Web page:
NBA Power Rankings Halfway Through the 2016-17 Season
The league's hierarchy is showing no signs of stabilizing halfway through the 2016-17 NBA season.
Good. Who'd want a second half of foregone conclusions?
The Philadelphia 76ers keep climbing with stunning wins and delightful celebrations, and Joel Embiid is talking playoffs. He might even be serious.
Elsewhere, every team in the top seven lost this week, forcing some tough decisions. The result: A familiar member of the league's elite takes over the No. 1 position, a spot it hadn't touched all season until now.
Rankings are based on record, advanced metrics and gut feeling—with recent exploits counting for more than season-long performance. Health is a factor as well. Losing a star to injury or reinserting a recovered player makes a team's prior statistics less relevant. Example: The Los Angeles Clippers, shoved down into the teens for as long as Chris Paul was out, enjoy the benefits of regaining their best player this week.
One half down, one to go.
30. Brooklyn Nets
←→ No Movement
The Brooklyn Nets have the fewest wins and the lowest net rating in the league, so there's not much to explain here. Instead, let's hit a bright spot.
Rookie Caris LeVert is showing early signs of rotation talent. A rangy 6'7" shooting guard, he's flashing the playmaking skills teams crave in secondary creators. The highlight of his young season was when he put up 19 points, five assists and four rebounds on 7-of-12 shooting against the Cleveland Cavaliers on Jan. 6.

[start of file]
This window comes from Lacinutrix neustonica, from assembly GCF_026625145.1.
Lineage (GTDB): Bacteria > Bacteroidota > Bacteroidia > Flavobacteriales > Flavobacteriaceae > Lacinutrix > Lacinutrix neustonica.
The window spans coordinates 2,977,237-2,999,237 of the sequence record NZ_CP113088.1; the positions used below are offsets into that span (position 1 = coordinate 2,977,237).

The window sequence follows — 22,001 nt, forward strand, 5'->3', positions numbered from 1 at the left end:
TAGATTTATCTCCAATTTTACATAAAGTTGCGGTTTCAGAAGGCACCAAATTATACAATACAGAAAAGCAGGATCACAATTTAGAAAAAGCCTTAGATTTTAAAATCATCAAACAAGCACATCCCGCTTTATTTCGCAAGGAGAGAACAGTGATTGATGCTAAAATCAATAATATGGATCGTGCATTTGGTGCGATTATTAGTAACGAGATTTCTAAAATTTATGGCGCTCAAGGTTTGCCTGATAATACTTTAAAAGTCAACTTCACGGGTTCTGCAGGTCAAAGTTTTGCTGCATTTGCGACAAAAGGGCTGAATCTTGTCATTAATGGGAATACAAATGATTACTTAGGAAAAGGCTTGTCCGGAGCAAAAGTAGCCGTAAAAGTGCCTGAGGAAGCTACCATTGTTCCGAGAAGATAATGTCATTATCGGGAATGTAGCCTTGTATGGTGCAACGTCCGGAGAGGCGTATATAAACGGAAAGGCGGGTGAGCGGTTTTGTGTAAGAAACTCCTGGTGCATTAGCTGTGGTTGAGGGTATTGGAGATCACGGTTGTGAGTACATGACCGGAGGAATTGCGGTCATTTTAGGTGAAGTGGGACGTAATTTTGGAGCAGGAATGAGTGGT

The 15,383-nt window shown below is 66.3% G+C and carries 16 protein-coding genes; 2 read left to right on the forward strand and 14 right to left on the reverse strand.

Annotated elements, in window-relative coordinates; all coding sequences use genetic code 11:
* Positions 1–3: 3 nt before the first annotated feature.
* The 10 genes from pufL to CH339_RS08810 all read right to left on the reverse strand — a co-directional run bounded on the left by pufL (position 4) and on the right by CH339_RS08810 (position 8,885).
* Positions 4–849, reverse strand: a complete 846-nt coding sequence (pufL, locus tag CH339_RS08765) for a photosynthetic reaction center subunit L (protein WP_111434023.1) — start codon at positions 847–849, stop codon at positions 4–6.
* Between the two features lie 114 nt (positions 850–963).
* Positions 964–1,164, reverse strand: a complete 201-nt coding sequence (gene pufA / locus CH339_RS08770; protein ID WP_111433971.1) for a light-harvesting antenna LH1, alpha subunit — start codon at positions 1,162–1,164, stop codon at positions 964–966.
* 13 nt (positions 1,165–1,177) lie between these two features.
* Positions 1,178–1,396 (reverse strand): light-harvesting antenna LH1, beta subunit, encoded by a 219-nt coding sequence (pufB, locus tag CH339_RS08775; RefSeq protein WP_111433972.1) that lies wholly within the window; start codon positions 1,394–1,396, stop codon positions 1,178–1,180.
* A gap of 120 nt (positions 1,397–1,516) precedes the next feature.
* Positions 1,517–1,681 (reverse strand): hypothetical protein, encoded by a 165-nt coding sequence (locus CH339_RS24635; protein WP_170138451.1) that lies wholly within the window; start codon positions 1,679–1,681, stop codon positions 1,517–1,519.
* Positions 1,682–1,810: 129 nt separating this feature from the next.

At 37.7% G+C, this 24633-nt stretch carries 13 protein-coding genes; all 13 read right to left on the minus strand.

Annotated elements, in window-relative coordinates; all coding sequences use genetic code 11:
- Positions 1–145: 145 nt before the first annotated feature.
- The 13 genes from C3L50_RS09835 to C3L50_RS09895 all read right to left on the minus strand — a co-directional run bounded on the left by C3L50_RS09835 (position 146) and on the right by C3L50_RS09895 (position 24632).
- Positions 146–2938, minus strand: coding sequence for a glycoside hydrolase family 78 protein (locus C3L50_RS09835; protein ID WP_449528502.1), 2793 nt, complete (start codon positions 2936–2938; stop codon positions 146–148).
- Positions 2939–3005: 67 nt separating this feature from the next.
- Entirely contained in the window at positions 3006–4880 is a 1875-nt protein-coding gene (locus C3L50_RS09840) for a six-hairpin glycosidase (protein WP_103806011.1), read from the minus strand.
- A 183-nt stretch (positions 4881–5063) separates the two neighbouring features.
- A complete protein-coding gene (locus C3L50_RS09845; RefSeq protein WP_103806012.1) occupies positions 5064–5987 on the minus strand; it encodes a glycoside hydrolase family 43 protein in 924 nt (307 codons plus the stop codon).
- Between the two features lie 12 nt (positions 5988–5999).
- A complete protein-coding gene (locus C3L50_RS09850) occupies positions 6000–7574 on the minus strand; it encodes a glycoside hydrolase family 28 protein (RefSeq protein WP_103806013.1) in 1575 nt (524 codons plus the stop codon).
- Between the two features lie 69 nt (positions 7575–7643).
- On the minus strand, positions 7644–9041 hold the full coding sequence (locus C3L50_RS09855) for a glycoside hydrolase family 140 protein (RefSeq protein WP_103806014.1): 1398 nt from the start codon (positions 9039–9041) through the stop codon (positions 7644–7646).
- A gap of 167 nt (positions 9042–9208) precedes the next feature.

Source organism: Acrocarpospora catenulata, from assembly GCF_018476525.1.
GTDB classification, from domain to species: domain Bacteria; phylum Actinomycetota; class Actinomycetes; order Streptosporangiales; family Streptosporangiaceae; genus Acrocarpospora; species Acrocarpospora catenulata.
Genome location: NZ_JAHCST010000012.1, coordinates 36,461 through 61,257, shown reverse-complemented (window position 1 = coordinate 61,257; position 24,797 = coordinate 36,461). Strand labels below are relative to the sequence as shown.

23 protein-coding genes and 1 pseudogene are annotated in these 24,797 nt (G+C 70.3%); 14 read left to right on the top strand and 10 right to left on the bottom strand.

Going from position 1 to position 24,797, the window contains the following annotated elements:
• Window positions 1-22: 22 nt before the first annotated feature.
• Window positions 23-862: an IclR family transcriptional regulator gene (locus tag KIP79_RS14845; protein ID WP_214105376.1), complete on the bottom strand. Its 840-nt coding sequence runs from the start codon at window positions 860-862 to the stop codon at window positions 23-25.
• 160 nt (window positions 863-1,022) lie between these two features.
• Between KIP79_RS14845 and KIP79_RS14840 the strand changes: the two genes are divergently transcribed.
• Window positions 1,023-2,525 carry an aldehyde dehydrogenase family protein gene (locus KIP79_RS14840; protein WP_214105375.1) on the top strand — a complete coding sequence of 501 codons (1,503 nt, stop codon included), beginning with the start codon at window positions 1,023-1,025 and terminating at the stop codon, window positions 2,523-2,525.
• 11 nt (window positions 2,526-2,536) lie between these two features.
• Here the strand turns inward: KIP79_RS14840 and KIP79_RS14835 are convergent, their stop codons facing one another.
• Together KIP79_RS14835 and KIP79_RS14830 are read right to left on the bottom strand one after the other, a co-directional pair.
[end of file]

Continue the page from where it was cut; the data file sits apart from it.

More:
And you can see his fluidity as a ball-handler in this clip from Brooklyn's loss to the Philadelphia 76ers on Sunday.
See that? Reasons for optimism!
29. Miami Heat
←→ No Movement
Three double-digit losses—lowlighted by a 127-100 fall against the Los Angeles Lakers on Jan. 6—made it a rough week for the Miami Heat.
And the team had to be wondering about a potential curse when their charter plane skidded on the ice after landing in Milwaukee late Wednesday. It's been a "what else could go wrong?" stretch for Miami.
One thing that went right was Hassan Whiteside's domination of the Golden State Warriors on Tuesday night, amassing 28 points and 20 rebounds. The Heat kept the game competitive until a quick second-half surge from the Dubs put it away.